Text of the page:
written by the home doctor team

We do a lot of planning before a big trip. There’s visas, foreign cash, vaccinations and hotels (by which we mean, the hours spent trawling through reviews). But what about your routine? Let’s take a look at how you can keep your body humming along while you concentrate on getting perfectly lost.

Here are some tips for surviving long-haul flights:

  • Water. Recycled air-conditioning on planes can dry you out so keep up the fluids. It’s a good idea to purchase a large bottle of water once your airside
  • Take a close look at the meal options on offer. If you’re on a low-calorie, low-sugar, gluten-free or vegetarian diet, your airline probably has alternatives available. It usually has to be noted on your booking 48 hours before wheels up
  • Stretching. Try and move your arms, neck and shoulders. Take a walk every few hours. The end of a movie is a good reminder.

Virgin Australia has published a list of travel tips. It recommends not taking sleeping pills, saying: “it will reduce the chance of you moving about during the flight, which isn’t good news for your circulation, and you’ll feel much groggier when you arrive.”


Sometimes the very fact our routine has been disrupted can make us unwell on a holiday. Yes, we’re talking about jet lag.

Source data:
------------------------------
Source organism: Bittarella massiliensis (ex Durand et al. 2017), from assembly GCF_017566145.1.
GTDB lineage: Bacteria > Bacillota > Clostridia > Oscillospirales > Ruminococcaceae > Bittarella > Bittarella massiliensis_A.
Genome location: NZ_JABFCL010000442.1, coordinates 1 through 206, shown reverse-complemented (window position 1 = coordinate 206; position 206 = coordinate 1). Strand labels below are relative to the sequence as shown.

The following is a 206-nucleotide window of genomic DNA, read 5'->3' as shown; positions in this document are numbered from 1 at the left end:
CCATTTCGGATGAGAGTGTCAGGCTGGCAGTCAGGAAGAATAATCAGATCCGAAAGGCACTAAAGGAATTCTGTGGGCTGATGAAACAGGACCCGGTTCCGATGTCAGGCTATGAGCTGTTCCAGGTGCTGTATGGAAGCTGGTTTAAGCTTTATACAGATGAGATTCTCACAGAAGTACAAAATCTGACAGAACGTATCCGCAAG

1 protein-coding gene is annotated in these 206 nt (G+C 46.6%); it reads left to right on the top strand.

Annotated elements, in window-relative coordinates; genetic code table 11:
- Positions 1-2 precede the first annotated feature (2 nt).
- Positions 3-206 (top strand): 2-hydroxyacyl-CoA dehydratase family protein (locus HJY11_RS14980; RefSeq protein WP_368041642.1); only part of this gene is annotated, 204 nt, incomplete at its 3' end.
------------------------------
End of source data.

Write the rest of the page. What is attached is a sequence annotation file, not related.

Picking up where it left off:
You know the kind of tired that makes your eyes hurt? When you yawn so wide your jaw aches? Damn, that’s tired. Let’s do our very best to help you avoid it.

Late last year Jezebel published an anti-jet lag calculator. Basically, pure genius.

It’s based on the idea that our biological clocks are linked to our stomachs (let’s face it, most things are) and a diet published in the Harvard Business Review.

Here’s the author Patrick Skerrett: “generally speaking, for each time zone you cross it takes about a day of adjusting to a new light/dark schedule to get in sync with local time at your new destination.”

“Dr Clifford B. Saper and colleagues at Beth Israel Deaconess Medical Center in Boston now think that food — or, more specifically, the lack of it — may resynchronise body rhythms faster than light and dark.”

So, here’s what you do according to Jezebel:

Figure out breakfast time in your destination and for 12 to 16 hours before that time, you fast (water is fine). When it’s finally breakfast time in your destination time zone, you resume eating as normal.

Using their calculator, all you have to do is plug in your departure city and destination and it’ll figure out when you have to stop eating, and when you can break the fast.


Now, go forth and wander!